Grief is something everyone handles differently, therefore it makes sense that there isn’t a one size fits all to supporting friends and family who have lost a baby. Especially if we have never experienced this type of loss, we can find ourself lumped into the group of “they mean well” trying to find words to say, or things to do that aren’t helpful. So when we find ourselves not knowing what to say, sometimes actions speak louder than words. Here’s some great suggestions if you just don’t know what to do:
Listening is not talking with someone: it’s listening. It’s not thinking of what you should say in reply. It’s allowing silence if they aren’t up to it. It’s in the hundreds of things communicated by a simple but heartfelt hug. Its allowing them the freedom to speak their grief and keeping their trust with what they tell you.
Some people LOVE to cook, but many people do not. Either way when we are feeling crummy, it’s something we appreciate others doing for us. Creating a “meal train” is easy today online with sites such as this one linked here. Ordering people meals for pick up and delivery are also options for people long distance.
3. Give them a break
Not that kind of break, although chocolate does work on many people (I refer to you to #2 above). Babysit their kids, mow their lawn, rake their leaves, shovel their walk, walk their dog, clean their house, take their kids to school and back. You get the picture, ways to actively serve are endless.
4. Give a Gift
Birthstone jewelry, Christmas ornaments, something personalized with the baby’s name, phonebook if they have any pictures you can get your hands on of their pregnancy and the baby if they were able to get some of the baby. Frame a picture, a quote they love. Some gift ideas can be found on search engines, or at this site.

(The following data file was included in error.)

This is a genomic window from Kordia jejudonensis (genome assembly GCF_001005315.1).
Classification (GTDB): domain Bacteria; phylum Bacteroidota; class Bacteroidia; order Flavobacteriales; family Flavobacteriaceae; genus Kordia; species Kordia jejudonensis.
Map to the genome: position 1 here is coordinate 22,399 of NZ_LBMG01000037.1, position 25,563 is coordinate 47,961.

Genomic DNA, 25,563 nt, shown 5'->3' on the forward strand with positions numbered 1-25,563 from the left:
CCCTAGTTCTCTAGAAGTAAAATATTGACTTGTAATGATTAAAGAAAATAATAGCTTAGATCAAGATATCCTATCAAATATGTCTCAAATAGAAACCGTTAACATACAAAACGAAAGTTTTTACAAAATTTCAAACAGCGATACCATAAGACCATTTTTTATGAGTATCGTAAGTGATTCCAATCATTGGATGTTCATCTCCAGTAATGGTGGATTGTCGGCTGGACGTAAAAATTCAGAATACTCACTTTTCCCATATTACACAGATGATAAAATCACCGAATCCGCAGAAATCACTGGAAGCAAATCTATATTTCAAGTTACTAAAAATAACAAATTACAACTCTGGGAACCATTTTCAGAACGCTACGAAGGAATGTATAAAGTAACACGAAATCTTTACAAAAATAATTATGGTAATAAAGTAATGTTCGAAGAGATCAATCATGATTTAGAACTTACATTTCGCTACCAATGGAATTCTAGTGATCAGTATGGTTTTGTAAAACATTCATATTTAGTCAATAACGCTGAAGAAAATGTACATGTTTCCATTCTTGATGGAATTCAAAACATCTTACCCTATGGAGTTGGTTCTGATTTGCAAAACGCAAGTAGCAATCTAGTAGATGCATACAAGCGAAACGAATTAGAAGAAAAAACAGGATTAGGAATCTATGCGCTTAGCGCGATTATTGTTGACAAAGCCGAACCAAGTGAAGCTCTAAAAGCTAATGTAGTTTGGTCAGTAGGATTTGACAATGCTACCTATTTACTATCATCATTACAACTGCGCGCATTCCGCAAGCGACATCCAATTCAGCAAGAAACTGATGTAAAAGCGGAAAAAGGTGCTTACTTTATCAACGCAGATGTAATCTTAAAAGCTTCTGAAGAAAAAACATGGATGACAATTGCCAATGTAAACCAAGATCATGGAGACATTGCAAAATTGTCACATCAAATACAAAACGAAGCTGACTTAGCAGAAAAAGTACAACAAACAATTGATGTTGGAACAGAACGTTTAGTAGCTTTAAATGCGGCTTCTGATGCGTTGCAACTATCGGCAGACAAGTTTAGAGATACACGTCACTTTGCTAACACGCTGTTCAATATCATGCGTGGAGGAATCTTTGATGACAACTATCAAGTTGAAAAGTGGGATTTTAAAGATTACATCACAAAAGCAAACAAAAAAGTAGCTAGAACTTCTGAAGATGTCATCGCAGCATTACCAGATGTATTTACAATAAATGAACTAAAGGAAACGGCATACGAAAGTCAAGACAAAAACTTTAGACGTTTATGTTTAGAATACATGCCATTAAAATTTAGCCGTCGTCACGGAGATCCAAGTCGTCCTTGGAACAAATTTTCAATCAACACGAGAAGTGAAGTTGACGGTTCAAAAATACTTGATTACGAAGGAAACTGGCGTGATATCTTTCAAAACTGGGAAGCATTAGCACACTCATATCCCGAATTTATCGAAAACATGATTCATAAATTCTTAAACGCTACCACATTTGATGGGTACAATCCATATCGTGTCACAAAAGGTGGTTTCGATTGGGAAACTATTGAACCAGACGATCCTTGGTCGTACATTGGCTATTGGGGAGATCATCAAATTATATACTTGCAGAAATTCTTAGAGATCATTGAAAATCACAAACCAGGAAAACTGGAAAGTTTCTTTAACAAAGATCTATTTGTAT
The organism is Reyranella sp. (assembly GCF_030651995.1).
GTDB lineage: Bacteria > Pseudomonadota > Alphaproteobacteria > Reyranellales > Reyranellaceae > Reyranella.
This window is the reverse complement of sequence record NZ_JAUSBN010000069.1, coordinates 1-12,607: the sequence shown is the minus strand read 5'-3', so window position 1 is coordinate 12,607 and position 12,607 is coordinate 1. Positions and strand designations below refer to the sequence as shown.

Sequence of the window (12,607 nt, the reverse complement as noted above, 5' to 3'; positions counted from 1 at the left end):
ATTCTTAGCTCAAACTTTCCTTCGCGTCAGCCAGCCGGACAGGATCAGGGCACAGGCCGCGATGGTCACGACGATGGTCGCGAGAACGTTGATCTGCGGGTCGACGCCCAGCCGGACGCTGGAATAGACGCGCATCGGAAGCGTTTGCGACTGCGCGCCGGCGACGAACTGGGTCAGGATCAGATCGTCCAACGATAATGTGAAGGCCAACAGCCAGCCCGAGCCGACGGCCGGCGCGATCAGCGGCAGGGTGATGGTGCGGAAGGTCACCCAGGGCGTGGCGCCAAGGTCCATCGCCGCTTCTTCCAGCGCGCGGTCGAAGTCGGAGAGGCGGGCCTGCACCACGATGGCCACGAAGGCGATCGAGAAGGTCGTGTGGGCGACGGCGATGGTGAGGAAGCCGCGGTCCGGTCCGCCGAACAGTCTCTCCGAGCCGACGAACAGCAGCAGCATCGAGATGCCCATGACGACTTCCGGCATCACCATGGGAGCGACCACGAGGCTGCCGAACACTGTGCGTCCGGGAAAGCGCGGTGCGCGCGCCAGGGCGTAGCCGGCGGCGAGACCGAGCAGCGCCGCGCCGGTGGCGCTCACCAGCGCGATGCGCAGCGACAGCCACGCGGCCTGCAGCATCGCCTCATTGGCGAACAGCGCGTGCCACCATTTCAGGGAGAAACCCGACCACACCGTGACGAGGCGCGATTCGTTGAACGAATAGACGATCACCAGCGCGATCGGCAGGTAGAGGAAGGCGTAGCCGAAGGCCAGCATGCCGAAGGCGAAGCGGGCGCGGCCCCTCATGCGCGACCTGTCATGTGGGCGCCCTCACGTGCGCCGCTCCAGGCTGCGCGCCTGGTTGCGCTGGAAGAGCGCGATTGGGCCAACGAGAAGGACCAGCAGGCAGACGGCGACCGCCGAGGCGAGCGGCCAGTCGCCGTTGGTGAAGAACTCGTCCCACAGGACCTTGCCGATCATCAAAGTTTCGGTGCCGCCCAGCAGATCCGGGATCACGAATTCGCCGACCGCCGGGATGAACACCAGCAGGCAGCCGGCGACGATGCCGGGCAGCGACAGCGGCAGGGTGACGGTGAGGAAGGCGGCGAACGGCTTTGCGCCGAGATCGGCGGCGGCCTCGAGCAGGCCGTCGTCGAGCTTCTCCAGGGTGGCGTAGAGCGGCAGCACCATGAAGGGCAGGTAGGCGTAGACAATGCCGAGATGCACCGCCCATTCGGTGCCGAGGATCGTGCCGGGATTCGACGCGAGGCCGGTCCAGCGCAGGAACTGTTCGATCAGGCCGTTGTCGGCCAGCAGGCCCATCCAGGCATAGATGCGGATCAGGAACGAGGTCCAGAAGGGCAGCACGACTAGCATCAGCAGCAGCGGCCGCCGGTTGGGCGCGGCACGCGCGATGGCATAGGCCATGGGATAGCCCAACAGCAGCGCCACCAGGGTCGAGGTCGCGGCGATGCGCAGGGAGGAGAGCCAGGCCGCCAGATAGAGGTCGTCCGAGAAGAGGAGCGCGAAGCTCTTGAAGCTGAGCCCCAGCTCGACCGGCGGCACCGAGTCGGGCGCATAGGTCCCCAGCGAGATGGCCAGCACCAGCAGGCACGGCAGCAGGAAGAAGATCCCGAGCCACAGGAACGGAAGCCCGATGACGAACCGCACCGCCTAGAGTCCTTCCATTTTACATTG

5. Offer a Mass, an hour in Adoration
Actually this is by far the best thing you can do. One of the beautiful things we are gifted with is the unity of constant prayer around the world. Remembering the baby in mass and during adoration is a beautiful way we can come together as a church family and celebrate their life here on earth and their entrance into heaven and the great cloud of witnesses.
6. Don’t forget Dad
Often Dad gets forgotten as the mom is the one physically losing or has lost the baby. However Dad is grieving as well. Be sure he knows these supportive gestures are for him as well.
7. Offer Online Support
In this generation we often turn to blogs and search engines to find ways we can handle situations we have never been in. Here are a few of my favorite resources both to understand what someone else might be going through if you have never experienced this type of grief yourself. Here is a link to one of my favorite blogs where a personal friend has shared her story.
8. Remember Dates
Email, text, visit, send a card, drop off a gift, send a card, have flowers delivered on important dates. Set reminders in your planner for the baby’s date of delivery/physical birth, the day the baby was buried/memorialized, the day they lost the baby, the day they found out they had lost the baby, holidays that would have been firsts celebrated.
9. Talk about the baby by Name
If you were lucky enough to be entrusted with the baby’s name, use it when you talk about the baby.
10. Encourage the parents to name and bury the baby
Here is a link to a recent post from one of our respected authors who recently lost his son just seven weeks before his due date, and how his family chose to remember and celebrate Augusten.